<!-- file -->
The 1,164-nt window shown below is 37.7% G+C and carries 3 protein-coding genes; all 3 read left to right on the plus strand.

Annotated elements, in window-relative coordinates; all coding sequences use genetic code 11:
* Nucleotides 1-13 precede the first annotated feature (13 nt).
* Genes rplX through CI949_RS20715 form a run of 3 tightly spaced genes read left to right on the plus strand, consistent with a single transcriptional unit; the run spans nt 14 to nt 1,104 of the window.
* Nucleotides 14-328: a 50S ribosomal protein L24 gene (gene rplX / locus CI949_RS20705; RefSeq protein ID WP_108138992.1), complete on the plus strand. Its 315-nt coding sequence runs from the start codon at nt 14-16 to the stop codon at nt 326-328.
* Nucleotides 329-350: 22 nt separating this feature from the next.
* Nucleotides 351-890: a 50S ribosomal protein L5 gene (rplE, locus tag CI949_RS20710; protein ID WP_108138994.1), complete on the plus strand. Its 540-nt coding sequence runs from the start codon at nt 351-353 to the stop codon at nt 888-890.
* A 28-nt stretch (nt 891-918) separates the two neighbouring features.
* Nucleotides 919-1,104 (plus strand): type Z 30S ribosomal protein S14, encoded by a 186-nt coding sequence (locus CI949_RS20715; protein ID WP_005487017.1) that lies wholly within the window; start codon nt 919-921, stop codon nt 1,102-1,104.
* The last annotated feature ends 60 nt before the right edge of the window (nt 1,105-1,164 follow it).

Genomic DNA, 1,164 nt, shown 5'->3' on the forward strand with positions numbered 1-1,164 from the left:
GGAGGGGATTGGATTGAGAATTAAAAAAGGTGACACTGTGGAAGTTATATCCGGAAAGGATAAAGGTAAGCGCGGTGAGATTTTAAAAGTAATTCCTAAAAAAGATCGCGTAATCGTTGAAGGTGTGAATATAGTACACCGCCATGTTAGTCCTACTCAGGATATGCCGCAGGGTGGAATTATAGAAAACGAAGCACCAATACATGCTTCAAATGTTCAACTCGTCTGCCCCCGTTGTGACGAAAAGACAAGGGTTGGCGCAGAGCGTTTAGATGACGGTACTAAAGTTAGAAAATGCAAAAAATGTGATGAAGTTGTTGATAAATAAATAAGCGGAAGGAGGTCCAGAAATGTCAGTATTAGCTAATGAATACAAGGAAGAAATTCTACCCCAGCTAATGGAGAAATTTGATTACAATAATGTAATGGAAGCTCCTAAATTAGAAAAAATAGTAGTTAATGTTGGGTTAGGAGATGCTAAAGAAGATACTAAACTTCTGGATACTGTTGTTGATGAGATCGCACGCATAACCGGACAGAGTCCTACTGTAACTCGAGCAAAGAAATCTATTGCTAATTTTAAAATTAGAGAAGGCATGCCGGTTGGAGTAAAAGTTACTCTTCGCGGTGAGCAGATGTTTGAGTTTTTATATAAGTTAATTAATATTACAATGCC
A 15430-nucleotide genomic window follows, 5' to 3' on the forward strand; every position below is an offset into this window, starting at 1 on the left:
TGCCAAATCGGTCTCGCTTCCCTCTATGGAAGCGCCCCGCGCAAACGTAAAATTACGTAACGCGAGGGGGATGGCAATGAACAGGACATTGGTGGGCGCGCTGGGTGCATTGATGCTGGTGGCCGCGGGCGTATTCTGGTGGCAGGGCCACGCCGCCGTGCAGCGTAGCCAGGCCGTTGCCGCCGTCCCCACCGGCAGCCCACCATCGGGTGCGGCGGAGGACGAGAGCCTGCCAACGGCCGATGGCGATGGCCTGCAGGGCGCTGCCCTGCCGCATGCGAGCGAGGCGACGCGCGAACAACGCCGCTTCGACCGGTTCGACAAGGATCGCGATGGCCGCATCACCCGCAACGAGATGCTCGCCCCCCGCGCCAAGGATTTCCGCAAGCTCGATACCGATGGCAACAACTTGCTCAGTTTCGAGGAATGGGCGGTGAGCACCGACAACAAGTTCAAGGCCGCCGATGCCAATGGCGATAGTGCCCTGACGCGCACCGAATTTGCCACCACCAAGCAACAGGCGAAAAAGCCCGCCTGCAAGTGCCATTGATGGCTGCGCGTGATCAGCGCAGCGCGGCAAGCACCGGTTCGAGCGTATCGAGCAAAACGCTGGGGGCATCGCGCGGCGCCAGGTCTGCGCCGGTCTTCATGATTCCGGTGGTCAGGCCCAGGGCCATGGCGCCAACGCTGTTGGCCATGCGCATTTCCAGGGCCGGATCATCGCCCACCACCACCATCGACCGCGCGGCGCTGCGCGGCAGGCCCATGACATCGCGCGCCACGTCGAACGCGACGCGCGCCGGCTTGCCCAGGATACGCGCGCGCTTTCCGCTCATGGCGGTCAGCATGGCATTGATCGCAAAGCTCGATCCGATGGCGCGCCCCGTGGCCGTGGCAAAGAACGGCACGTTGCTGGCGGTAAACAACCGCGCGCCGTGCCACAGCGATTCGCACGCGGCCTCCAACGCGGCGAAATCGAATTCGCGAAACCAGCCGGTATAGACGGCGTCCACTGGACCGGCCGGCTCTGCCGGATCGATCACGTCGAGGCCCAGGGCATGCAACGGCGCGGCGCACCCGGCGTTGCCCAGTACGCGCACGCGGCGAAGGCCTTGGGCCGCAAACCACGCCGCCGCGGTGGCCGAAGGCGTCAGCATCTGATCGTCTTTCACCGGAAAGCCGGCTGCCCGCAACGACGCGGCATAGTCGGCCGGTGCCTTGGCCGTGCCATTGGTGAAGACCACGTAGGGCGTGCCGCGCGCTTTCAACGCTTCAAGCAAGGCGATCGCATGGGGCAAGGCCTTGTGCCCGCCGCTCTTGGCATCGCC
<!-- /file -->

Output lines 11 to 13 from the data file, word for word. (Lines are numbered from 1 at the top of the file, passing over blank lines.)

Genomic DNA, 1,164 nt, shown 5'->3' on the forward strand with positions numbered 1-1,164 from the left:
GGAGGGGATTGGATTGAGAATTAAAAAAGGTGACACTGTGGAAGTTATATCCGGAAAGGATAAAGGTAAGCGCGGTGAGATTTTAAAAGTAATTCCTAAAAAAGATCGCGTAATCGTTGAAGGTGTGAATATAGTACACCGCCATGTTAGTCCTACTCAGGATATGCCGCAGGGTGGAATTATAGAAAACGAAGCACCAATACATGCTTCAAATGTTCAACTCGTCTGCCCCCGTTGTGACGAAAAGACAAGGGTTGGCGCAGAGCGTTTAGATGACGGTACTAAAGTTAGAAAATGCAAAAAATGTGATGAAGTTGTTGATAAATAAATAAGCGGAAGGAGGTCCAGAAATGTCAGTATTAGCTAATGAATACAAGGAAGAAATTCTACCCCAGCTAATGGAGAAATTTGATTACAATAATGTAATGGAAGCTCCTAAATTAGAAAAAATAGTAGTTAATGTTGGGTTAGGAGATGCTAAAGAAGATACTAAACTTCTGGATACTGTTGTTGATGAGATCGCACGCATAACCGGACAGAGTCCTACTGTAACTCGAGCAAAGAAATCTATTGCTAATTTTAAAATTAGAGAAGGCATGCCGGTTGGAGTAAAAGTTACTCTTCGCGGTGAGCAGATGTTTGAGTTTTTATATAAGTTAATTAATATTACAATGCC
A 15430-nucleotide genomic window follows, 5' to 3' on the forward strand; every position below is an offset into this window, starting at 1 on the left: